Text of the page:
Alien Shaman drew our attention recently to a lecture hosted by three professors of the University of Madison-Wisconsin. The lectures revolved around the increasing value of video games to teach problem solving skills and create an environment where learning occurs at an accelerated rate.
I agree wholeheartedly with several of the WTN article's points:
"Video games let their players step into new personas and explore alternatives. Not only that, but people can try to solve problems they’re not good at yet, get immediate feedback on the consequences and try again immediately."
"Because games keep things “pleasantly frustrating,” Gee said, players have incentives to keep on improving their performance. That can lead to learning outside the game as well."
"Games also let players be producers rather than just consumers. Many recent games allow “modding,” the insertion of new plot-lines, graphics and characters, or even the creation of entirely new games."
I have had similar experiences. Alien Shaman attributes part of his success in the IT field to the need to learn a broad range of skills in order to keep up with the leading video games. I fall neatly into the same category - because IT stuff is so complex, I had to develop a lot of skills on my own and there are a lot of rewards along the way (newer and better games) that kept me going. Video games have real value in teaching a number of important life skills (just as team sports do in a variety of ways).
But then there is the dark side. Specifically, I worry about the indulgent side of the video game industry. By this I mean the following chain: since the video game market is wholly market-driven, and the market is driven by gratification (at least in our culture), then I worry what games are going to do to gratify their audience.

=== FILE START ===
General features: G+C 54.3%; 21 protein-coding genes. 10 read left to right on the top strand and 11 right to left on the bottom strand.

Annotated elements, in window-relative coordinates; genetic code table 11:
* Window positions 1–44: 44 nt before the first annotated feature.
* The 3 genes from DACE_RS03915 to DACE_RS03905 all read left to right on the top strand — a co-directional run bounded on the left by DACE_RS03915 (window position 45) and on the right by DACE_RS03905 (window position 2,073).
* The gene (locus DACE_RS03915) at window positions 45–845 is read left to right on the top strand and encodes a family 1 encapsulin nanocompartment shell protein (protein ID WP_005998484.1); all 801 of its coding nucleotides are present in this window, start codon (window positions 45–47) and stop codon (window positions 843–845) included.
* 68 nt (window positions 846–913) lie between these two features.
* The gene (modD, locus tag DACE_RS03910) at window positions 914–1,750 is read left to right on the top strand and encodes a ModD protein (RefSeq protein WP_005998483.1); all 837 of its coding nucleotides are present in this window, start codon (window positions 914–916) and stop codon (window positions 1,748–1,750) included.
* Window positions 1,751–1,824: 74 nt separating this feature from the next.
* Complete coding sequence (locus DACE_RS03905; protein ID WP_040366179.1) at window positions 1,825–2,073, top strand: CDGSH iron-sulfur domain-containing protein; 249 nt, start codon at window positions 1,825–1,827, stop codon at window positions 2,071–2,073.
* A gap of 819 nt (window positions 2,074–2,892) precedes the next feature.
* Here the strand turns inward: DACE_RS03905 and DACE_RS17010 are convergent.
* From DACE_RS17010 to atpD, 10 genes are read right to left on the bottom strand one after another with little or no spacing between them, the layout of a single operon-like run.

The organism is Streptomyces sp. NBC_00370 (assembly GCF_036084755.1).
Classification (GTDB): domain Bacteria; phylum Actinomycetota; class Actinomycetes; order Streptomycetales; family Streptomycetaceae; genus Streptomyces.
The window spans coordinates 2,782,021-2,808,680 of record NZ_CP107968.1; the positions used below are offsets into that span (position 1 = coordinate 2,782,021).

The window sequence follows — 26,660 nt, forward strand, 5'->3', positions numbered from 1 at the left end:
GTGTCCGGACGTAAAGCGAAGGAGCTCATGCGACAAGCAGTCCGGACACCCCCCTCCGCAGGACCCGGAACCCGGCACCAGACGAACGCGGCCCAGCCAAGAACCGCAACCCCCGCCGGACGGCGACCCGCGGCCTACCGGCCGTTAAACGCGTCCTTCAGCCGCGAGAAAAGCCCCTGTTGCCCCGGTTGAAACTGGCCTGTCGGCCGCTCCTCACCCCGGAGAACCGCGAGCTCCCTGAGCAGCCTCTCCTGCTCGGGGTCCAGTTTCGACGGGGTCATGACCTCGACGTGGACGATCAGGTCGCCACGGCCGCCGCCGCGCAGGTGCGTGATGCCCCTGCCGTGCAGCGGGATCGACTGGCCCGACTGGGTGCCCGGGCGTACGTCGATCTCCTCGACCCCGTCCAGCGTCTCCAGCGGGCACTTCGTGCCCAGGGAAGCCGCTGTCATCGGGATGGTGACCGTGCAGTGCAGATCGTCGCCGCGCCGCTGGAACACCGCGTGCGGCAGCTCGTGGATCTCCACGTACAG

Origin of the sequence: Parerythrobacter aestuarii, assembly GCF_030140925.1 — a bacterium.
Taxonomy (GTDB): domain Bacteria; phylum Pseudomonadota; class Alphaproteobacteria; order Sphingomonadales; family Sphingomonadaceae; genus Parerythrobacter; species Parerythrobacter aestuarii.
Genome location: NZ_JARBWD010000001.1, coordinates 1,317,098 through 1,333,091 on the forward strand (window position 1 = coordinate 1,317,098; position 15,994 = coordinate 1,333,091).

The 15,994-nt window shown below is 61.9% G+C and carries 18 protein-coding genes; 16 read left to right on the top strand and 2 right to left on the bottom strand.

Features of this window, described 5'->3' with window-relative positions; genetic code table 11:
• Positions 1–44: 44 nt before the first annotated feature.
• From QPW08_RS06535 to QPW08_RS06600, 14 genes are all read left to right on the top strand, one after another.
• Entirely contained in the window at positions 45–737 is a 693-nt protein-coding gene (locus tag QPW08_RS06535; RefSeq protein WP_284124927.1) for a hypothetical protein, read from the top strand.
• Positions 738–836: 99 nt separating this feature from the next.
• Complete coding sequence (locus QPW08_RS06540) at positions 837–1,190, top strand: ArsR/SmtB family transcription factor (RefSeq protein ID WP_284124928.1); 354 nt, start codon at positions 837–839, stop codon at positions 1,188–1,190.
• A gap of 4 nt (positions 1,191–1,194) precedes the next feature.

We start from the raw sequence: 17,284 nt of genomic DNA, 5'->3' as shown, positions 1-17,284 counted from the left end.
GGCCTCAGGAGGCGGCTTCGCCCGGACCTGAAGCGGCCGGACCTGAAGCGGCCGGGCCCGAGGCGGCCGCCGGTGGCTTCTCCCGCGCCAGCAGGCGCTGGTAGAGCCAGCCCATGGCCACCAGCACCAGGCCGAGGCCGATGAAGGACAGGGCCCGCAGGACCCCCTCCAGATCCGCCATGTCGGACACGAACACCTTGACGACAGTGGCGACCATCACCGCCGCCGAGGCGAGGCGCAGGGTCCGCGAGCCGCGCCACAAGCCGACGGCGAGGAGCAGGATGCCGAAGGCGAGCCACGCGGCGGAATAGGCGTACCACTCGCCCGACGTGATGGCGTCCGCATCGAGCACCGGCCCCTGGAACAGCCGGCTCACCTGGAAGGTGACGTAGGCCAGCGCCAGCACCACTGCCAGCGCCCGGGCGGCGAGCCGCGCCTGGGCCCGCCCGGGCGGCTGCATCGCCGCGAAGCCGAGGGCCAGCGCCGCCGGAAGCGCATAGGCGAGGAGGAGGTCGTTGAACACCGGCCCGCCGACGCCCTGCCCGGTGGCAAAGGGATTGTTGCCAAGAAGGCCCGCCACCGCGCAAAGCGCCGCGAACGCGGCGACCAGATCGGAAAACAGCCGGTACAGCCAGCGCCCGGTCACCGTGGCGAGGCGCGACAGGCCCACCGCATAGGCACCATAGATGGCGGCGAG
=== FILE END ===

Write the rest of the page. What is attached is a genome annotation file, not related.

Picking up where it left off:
To be fair, the WTN article exclusively lists games that fit neatly into its productive purpose. It lists Halo, Half-Life, Lineage, Age of Mythology, America's Army, and others. Especially with respect to America's Army and Biohazard, they are referring to these games' function in a training role for real world activities (team military operations and firefighting, respectively). I have a hard time finding fault with games like these and most of what the article says about them (and what Alien Shaman celebrates about them) is true and praiseworthy.
And while I am hardly in the camp of ban-all-violent-games (I love Halo, Neverwinter Nights, Dungeon Siege, Battlefront, and others), there does seem to be something unhealthy about a 10 year-old playing six hours a day of the new Punisher game as a gratification of his very male aggressive impulses.
I also realize that games have content advisory stuff, but I have never actually met a 12 year old that hasn't had the "mature" games stacked next to Tetris and Mario. No doubt a game store employee is going to think twice about selling the new Playboy game to a 10 year old, but what about a 16 year old? Is there any reason to think there is any way of keeping it out of their hands? Are we a society that no longer thinks that is important or necessary?
Not mentioned in the WTN article are games like Grand Theft Auto, Leisure Suit Larry, Punisher, Doom3, or Playboy. Even seemingly innocuous games like the popular Sims games and some of the Star Wars games have some paths you can take to indulge your "dark side" impulses.
I just don't know what to think about all this. It is true that interactive systems like the ones discussed during the lecture have far-reaching and positive potential for training, education, and entertainment. But the video game industry is driven by gratification. It is thriving in a culture with an ever-diminishing ability to distinguish between healthy and harmful pursuits. What effect does increasingly unlimited indulgence in aggression (Punisher) and sexuality (Leisure Suit Larry) have? They are only games. I am not ready to make a logical and necessary connection between real world behavior and video game behavior.
But is it still possible to say there are no negative effects on the human heart when a gamer repeatedly presses "B" to slam the face of a drug pusher into the pavement over and over to achieve a plot point goal, all in the name of entertainment?